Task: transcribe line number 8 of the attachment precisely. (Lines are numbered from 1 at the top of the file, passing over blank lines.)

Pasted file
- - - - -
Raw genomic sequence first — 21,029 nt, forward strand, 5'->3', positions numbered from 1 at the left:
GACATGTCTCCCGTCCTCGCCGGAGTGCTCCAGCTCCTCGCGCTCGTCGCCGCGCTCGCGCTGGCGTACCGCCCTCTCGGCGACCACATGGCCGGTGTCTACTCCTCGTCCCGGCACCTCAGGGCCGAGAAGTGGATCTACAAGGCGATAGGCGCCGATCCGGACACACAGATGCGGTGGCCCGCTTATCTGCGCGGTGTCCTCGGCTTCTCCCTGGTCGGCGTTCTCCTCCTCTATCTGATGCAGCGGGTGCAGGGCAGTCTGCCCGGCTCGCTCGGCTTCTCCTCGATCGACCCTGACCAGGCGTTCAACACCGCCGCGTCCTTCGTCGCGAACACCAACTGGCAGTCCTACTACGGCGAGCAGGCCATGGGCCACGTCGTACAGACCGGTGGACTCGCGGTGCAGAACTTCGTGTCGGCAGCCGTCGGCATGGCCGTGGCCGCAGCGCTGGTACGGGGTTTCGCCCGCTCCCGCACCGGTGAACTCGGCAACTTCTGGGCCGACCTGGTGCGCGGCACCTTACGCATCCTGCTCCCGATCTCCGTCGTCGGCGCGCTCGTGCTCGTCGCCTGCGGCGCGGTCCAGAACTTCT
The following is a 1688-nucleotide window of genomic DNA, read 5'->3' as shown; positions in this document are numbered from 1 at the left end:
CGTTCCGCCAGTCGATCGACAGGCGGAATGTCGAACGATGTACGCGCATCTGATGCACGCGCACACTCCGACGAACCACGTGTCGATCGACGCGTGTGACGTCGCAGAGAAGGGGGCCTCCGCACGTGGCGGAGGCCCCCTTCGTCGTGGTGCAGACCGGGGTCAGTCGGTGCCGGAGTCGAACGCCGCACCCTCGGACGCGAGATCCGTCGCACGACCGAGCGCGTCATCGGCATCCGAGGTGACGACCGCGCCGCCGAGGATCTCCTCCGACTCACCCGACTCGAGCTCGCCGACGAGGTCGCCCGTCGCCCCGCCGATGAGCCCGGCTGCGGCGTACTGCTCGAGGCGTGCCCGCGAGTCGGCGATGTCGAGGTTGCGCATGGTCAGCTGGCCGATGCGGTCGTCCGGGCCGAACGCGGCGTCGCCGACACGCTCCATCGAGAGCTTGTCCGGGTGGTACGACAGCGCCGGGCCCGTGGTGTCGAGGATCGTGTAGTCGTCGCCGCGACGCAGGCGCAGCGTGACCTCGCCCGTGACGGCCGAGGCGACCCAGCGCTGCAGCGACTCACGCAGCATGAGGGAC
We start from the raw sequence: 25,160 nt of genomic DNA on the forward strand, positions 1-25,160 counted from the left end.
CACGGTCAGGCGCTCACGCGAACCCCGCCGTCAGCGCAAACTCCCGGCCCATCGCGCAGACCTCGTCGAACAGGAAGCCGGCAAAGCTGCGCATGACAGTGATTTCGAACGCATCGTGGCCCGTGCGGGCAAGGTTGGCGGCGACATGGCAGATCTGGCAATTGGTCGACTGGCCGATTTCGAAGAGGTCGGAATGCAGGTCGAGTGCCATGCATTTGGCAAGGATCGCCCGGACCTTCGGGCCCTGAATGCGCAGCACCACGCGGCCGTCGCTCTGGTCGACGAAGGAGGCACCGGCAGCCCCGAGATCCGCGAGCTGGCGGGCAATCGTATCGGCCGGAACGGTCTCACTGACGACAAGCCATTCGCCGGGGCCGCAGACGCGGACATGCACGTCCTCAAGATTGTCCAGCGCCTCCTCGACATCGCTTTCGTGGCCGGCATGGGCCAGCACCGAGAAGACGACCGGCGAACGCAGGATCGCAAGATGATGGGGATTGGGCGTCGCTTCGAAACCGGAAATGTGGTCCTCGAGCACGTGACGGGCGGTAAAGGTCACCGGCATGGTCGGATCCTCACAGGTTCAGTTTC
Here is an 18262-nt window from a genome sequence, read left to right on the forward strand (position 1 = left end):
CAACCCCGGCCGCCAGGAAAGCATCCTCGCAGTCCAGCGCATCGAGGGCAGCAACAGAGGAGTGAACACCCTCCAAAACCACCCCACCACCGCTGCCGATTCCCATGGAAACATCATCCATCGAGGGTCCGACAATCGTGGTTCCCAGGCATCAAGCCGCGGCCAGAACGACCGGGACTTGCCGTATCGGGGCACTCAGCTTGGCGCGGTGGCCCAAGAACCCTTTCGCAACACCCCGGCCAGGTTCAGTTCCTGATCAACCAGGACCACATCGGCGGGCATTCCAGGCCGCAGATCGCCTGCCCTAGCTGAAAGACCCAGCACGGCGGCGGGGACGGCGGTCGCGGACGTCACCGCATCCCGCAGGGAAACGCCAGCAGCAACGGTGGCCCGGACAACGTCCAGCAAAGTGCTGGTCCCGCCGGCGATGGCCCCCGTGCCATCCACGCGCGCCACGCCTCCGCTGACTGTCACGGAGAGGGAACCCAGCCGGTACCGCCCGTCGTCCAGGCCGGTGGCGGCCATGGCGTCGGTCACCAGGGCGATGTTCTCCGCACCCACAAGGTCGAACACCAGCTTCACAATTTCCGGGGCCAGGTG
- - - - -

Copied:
CAACCCCGGCCGCCAGGAAAGCATCCTCGCAGTCCAGCGCATCGAGGGCAGCAACAGAGGAGTGAACACCCTCCAAAACCACCCCACCACCGCTGCCGATTCCCATGGAAACATCATCCATCGAGGGTCCGACAATCGTGGTTCCCAGGCATCAAGCCGCGGCCAGAACGACCGGGACTTGCCGTATCGGGGCACTCAGCTTGGCGCGGTGGCCCAAGAACCCTTTCGCAACACCCCGGCCAGGTTCAGTTCCTGATCAACCAGGACCACATCGGCGGGCATTCCAGGCCGCAGATCGCCTGCCCTAGCTGAAAGACCCAGCACGGCGGCGGGGACGGCGGTCGCGGACGTCACCGCATCCCGCAGGGAAACGCCAGCAGCAACGGTGGCCCGGACAACGTCCAGCAAAGTGCTGGTCCCGCCGGCGATGGCCCCCGTGCCATCCACGCGCGCCACGCCTCCGCTGACTGTCACGGAGAGGGAACCCAGCCGGTACCGCCCGTCGTCCAGGCCGGTGGCGGCCATGGCGTCGGTCACCAGGGCGATGTTCTCCGCACCCACAAGGTCGAACACCAGCTTCACAATTTCCGGGGCCAGGTG